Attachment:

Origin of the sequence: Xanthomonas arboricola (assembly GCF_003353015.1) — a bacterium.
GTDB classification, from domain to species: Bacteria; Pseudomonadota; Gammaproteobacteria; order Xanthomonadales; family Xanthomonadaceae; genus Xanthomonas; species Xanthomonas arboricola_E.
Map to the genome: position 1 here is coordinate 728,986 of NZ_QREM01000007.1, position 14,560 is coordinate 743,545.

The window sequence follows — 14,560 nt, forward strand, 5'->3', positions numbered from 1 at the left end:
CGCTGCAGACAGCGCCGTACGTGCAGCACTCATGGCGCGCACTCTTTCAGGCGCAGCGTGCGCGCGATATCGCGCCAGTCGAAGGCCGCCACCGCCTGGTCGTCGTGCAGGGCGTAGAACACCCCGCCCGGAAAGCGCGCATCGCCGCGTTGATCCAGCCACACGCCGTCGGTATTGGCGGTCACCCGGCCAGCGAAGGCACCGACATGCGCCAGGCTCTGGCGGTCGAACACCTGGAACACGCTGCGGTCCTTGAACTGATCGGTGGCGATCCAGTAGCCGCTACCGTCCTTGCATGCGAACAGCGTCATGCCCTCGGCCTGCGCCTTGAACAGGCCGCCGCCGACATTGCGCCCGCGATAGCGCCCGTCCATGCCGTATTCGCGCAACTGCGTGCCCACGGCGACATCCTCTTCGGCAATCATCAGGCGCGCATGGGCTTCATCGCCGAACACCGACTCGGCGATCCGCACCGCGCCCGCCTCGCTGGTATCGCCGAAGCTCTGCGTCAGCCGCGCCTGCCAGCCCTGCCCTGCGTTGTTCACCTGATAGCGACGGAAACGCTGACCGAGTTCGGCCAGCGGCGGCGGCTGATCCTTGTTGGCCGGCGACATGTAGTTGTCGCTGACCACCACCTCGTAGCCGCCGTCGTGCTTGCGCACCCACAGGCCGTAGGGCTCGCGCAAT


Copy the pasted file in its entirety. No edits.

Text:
Origin of the sequence: Xanthomonas arboricola (assembly GCF_003353015.1) — a bacterium.
GTDB classification, from domain to species: Bacteria; Pseudomonadota; Gammaproteobacteria; order Xanthomonadales; family Xanthomonadaceae; genus Xanthomonas; species Xanthomonas arboricola_E.
Map to the genome: position 1 here is coordinate 728,986 of NZ_QREM01000007.1, position 14,560 is coordinate 743,545.

The window sequence follows — 14,560 nt, forward strand, 5'->3', positions numbered from 1 at the left end:
CGCTGCAGACAGCGCCGTACGTGCAGCACTCATGGCGCGCACTCTTTCAGGCGCAGCGTGCGCGCGATATCGCGCCAGTCGAAGGCCGCCACCGCCTGGTCGTCGTGCAGGGCGTAGAACACCCCGCCCGGAAAGCGCGCATCGCCGCGTTGATCCAGCCACACGCCGTCGGTATTGGCGGTCACCCGGCCAGCGAAGGCACCGACATGCGCCAGGCTCTGGCGGTCGAACACCTGGAACACGCTGCGGTCCTTGAACTGATCGGTGGCGATCCAGTAGCCGCTACCGTCCTTGCATGCGAACAGCGTCATGCCCTCGGCCTGCGCCTTGAACAGGCCGCCGCCGACATTGCGCCCGCGATAGCGCCCGTCCATGCCGTATTCGCGCAACTGCGTGCCCACGGCGACATCCTCTTCGGCAATCATCAGGCGCGCATGGGCTTCATCGCCGAACACCGACTCGGCGATCCGCACCGCGCCCGCCTCGCTGGTATCGCCGAAGCTCTGCGTCAGCCGCGCCTGCCAGCCCTGCCCTGCGTTGTTCACCTGATAGCGACGGAAACGCTGACCGAGTTCGGCCAGCGGCGGCGGCTGATCCTTGTTGGCCGGCGACATGTAGTTGTCGCTGACCACCACCTCGTAGCCGCCGTCGTGCTTGCGCACCCACAGGCCGTAGGGCTCGCGCAAT